As the coronavirus pandemic continues to affect daily life, the Apostleship of the Sea (AOS), a Catholic ministry for seafarers, has become a literal life preserver for the seafarers who are impacted by COVID-19.
According to Andy Middleton, director of the AOS in the Archdiocese of Baltimore, more than 400,000 seafarers have been stranded aboard ships beyond the length of their contracts because of border closures, lockdowns and ship lines’ restrictions during the pandemic.
“It’s understandable they are trying to limit exposure, but they need to find a balance where the ship can continue to operate while keeping in mind the welfare of the crew,” Middleton said.
Seafarers’ contracts are usually for four to 10 months, with international law stating that they cannot last longer than 11 months. Middleton recently encountered a seafarer who had been on board a ship for 15 months, unable to go home to his family.
Conversely, Middleton said there are land-bound seafarers, waiting to board ships. With many vessels unable to do crew changes, some seafarers have no way to provide for their families.
Middleton, who has had COVID-19 twice, and several volunteers regularly head to the Port of Baltimore to bring the crews religious items such as rosaries, scapulars and prayer cards, along with secular magazines, fiction books and puzzles – anything to pass the time.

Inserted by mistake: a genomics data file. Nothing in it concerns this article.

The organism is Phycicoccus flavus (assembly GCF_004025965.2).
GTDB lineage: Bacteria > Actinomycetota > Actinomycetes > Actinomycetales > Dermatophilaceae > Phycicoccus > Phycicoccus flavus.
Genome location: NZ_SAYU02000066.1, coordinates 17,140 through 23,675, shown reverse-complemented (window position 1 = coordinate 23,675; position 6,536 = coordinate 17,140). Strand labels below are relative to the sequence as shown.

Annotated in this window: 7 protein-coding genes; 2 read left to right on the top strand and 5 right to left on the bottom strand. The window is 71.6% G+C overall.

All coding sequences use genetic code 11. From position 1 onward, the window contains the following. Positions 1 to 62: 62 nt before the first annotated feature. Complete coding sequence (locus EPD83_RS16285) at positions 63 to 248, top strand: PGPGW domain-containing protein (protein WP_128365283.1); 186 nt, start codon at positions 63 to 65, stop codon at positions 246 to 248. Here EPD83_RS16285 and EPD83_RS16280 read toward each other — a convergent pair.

If the visiting crew is allowed shore leave, AOS will transport them in a van to pick up essentials, all while requiring face coverings and following social distancing protocols. Most often, AOS collects shopping lists and money, and does their shopping for them.
Prior to COVID-19, the AOS did 12 to 20 transports each week. More than a year later, that is the total number of transports it has done since March 2020. Middleton sees some hope, because transports to the store have picked up slightly in recent weeks.
He said the biggest need for the seafarers is toiletries. With many people not traveling and accumulating hotel toiletries to donate, the AOS supply diminished. It is currently accepting travel-size and full-size shampoo, conditioner, toothpaste and floss.
Several Catholic organizations have banded together to advocate for the seafarers. The Coalition of Catholic Organizations Against Human Trafficking and the Apostleship of the Sea of the United States of America call their situation a humanitarian crisis and have several calls to action, including prayer, a petition at www.sistersagainsttrafficking.org and a letter-writing campaign.
“Their main concern is labor exploitation and the inability to change out the crew,” Middleton said.
The letter-writing campaign targets major retailers who depend on seafarers, as over 90 percent of consumer goods Americans use are moved by sea. The letters encourage signing the Neptune Declaration for Seafarer Wellbeing and Crew Change, to designate seafarers as essential workers to get priority for vaccines and be able to repatriate once their contracts end.
To donate items for the seafarers or receive a sample Neptune Declaration letter call Middleton at 443-845-7227 or email Andrew.Middleton@archbalt.org.
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